The library’s beginnings were about 1897 when Dr. George M. MacGregor, a physician and Superintendent of schools, put a bookcase in the post office and moved some school library books there for public use. The books were locked up except for certain hours on Saturday which was known as “circulation day.” The meager stock of books was augmented by an appeal to the public for reading material; in this way, additional volumes and used magazines were added.
A library board of directors was formed in 1902 with Dr. MacGregor as president and his wife, Charlotte, as unpaid librarian. Other board members were pioneer professionals and merchants who were interested in the cultural aspects of this growing community. In short order, $300 was raised for establishment of a library, $200 of which was appropriated for the annual maintenance of it. Miss Cornelia Marvin, state Library Commission organizer, came to the December, 1902 board meeting to give help and advice. Three dusty rooms in the back of the old city building were decided on for the fledgling library; with much work at renovation, suitable accommodations were made. The first librarian was Charlotte MacGregor who was paid $20 for the period from December, 1903 to July, 1904. One day a week was circulation day and the janitor was allowed 25 cents for cleaning. Subsequent librarians were Irma Hebard, Nellie Lee, Grace Allen, Jennie Lovejoy and Amy Humphrey. Salaries had climbed from $40.00 a year to $288 by 1911, but often there was no 25 cents for a janitor so there is a history of board members doing the work.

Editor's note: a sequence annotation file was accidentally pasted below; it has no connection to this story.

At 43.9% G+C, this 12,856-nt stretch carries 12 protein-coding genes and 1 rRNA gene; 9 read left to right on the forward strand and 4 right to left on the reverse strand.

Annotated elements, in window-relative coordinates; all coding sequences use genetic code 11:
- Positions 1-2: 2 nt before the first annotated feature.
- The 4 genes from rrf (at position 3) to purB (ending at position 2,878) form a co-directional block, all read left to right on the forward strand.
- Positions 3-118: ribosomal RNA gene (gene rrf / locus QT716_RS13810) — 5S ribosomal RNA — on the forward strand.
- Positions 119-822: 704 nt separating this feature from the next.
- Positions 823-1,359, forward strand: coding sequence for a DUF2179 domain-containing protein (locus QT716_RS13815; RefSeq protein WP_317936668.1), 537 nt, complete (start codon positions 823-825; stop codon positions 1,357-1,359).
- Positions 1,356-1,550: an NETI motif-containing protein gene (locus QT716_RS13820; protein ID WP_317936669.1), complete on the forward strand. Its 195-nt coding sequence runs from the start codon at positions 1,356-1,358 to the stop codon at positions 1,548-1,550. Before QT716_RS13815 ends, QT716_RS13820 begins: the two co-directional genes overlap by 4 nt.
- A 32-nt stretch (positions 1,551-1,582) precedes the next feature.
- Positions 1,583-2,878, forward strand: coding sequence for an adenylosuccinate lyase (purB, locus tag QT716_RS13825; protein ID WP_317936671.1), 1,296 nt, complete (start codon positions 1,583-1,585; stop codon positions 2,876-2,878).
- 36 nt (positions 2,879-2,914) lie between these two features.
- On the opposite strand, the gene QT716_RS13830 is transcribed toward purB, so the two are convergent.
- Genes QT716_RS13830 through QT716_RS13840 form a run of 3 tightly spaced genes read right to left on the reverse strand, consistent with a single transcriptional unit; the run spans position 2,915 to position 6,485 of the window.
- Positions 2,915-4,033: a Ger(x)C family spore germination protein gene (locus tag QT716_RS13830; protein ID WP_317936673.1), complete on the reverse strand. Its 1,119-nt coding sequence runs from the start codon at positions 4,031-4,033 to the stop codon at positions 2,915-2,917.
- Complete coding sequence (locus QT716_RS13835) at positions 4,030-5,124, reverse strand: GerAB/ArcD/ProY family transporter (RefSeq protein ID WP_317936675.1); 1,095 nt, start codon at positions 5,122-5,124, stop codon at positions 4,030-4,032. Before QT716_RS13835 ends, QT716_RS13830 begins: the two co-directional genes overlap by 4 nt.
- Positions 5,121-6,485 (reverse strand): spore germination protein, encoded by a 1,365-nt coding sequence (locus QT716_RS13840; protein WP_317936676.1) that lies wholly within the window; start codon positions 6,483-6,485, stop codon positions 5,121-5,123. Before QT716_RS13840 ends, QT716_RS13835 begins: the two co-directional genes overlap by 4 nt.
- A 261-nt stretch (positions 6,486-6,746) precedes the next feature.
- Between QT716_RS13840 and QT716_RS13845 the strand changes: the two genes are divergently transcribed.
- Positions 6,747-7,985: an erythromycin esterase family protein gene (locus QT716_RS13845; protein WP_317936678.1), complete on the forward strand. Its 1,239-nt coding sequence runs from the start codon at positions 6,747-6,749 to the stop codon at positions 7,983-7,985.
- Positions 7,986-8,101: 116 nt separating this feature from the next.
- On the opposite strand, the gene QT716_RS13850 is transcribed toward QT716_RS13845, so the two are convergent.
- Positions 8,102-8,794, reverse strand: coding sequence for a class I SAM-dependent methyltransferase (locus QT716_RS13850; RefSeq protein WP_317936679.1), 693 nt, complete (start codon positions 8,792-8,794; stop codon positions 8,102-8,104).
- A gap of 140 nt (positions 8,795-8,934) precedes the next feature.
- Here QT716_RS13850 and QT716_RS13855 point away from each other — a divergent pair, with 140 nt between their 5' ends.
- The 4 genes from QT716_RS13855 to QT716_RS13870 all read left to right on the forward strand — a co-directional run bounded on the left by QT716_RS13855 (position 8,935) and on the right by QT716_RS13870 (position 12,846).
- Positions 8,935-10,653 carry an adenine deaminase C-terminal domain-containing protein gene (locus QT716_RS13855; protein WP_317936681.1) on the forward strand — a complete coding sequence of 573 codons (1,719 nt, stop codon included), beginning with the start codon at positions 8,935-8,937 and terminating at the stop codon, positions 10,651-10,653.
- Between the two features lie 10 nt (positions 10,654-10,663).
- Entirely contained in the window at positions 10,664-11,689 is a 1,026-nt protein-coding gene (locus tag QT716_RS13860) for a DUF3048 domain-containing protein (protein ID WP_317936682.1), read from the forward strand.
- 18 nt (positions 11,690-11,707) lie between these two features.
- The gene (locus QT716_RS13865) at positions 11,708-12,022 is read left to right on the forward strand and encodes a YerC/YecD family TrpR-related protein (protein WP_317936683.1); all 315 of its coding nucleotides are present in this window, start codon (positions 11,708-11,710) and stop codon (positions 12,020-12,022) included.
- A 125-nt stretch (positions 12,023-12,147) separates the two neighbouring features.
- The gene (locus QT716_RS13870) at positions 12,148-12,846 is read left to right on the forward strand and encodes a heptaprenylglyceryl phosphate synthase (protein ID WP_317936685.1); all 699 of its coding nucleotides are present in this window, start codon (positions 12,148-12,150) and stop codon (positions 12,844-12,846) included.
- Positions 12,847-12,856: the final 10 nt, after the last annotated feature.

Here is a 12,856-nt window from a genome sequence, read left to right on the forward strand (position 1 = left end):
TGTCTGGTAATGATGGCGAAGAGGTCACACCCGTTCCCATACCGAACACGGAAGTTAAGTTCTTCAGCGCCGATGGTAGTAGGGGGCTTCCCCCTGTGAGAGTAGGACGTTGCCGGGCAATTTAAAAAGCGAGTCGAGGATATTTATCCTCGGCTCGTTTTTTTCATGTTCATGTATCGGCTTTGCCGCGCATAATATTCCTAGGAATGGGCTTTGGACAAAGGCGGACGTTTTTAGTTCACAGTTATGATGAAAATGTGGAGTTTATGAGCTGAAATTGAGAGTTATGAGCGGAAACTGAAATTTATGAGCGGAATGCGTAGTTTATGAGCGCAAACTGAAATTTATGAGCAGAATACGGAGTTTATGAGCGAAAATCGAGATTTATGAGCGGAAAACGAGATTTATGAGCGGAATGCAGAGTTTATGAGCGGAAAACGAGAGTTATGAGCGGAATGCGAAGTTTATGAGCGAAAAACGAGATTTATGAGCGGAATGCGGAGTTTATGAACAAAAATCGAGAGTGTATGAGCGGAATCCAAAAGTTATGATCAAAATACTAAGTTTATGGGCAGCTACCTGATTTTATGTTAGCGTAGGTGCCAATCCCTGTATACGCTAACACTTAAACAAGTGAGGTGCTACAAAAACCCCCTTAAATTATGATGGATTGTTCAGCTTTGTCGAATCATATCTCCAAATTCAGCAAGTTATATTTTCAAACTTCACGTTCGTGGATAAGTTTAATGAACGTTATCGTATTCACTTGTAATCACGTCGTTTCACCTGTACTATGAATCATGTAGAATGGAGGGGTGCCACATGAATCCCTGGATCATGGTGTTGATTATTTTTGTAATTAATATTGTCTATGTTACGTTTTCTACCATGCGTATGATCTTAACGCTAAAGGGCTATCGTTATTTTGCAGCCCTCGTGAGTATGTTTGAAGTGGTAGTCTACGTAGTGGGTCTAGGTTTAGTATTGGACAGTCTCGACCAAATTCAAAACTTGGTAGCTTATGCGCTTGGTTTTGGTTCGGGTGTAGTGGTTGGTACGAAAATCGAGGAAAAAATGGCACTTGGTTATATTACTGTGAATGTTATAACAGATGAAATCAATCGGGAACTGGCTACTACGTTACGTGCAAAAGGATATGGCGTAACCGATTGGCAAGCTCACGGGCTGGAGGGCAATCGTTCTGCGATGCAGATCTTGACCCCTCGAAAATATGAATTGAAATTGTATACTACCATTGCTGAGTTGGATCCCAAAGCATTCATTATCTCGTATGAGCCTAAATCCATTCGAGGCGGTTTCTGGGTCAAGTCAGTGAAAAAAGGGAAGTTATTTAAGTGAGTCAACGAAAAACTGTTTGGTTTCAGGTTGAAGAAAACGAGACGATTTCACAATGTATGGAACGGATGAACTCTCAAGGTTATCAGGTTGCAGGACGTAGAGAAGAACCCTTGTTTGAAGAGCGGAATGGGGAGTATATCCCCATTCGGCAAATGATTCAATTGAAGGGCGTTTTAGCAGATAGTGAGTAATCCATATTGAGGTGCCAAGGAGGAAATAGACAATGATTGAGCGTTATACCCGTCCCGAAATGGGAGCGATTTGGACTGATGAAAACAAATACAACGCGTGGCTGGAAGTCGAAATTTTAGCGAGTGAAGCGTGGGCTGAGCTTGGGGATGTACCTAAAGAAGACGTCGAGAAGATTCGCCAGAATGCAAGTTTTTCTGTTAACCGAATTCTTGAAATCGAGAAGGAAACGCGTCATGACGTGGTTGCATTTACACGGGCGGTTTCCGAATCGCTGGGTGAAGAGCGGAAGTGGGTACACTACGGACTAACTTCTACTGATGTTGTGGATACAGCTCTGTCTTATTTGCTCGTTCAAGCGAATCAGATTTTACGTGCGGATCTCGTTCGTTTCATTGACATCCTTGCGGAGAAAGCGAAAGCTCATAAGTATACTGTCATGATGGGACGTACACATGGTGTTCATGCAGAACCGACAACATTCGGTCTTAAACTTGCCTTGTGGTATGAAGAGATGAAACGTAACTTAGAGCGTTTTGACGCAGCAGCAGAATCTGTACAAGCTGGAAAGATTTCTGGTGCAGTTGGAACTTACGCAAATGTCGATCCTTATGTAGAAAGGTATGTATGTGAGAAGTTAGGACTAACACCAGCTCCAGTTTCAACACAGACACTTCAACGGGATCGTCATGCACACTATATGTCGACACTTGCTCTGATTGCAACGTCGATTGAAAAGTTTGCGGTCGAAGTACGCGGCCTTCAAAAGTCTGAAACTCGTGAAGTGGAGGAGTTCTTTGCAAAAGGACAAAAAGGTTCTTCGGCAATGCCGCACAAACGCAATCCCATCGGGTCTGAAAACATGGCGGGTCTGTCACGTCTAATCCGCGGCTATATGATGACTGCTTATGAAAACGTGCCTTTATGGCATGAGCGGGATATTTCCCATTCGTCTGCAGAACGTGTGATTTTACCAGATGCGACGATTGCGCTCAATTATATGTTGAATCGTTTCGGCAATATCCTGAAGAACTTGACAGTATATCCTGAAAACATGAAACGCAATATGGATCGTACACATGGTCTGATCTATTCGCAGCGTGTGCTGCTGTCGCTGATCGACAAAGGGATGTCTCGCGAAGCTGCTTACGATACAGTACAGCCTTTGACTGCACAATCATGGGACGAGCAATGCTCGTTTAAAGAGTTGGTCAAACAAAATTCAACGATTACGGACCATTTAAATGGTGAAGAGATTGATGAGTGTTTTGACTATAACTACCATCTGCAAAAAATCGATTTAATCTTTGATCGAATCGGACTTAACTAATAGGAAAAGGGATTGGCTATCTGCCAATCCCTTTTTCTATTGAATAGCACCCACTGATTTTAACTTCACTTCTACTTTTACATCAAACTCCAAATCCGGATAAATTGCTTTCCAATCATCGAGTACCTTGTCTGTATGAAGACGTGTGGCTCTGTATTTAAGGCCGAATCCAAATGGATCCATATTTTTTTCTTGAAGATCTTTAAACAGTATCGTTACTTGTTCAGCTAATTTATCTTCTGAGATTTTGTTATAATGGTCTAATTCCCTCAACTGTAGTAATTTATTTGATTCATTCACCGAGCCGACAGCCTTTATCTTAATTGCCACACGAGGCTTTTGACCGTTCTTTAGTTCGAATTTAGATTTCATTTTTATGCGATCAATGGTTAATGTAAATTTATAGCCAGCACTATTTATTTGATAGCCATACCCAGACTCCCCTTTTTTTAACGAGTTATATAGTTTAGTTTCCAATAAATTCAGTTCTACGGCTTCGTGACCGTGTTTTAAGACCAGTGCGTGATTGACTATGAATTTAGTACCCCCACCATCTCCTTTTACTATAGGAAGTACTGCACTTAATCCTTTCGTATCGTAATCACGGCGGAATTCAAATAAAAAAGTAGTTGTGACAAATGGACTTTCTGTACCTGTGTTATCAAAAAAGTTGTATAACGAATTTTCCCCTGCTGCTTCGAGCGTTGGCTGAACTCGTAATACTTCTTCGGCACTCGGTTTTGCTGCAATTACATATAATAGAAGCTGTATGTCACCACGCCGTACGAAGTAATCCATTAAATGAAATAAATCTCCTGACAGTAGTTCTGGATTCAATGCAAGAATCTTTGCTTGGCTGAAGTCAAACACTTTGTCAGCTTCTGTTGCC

In 1912, Mabel Farrington became librarian and stayed at the post until 1935. Throughout those years, she carried in the firewood that heated the rooms in the winter, built the fire and on cold days sat bundled behind the desk with her feet on a warm soapstone. Her dedication to the library resulted in a circulation increase from 1000 books a year when she began to nearly 2000 a month by 1921. As the city and its budget grew, Miss Farrington and the board members worked hard to make sure the library had a proportional share. The vision of Mabel Farrington and the board always was for ever larger quarters and inventory. This was realized in a small way in 1930 when the jail was moved from the city building to the new pump house on East Main Street, and the library expanded into the vacated space. The hope for a new library was realized because of the depression; in 1935, Federal money became available for W.P.A. projects and the City of Mondovi received a grant for a new city building contingent on the inclusion of new library facilities. After 23 years of hard work and expectations, Miss Farrington’s dream began to take shape. But, reminiscent of Moses, she did not live to see the culmination of her work. Several months before the completion of the building, she was in a car accident while on vacation and died of the injuries. The present library was dedicated with many thanks to her and all the others who worded to make it possible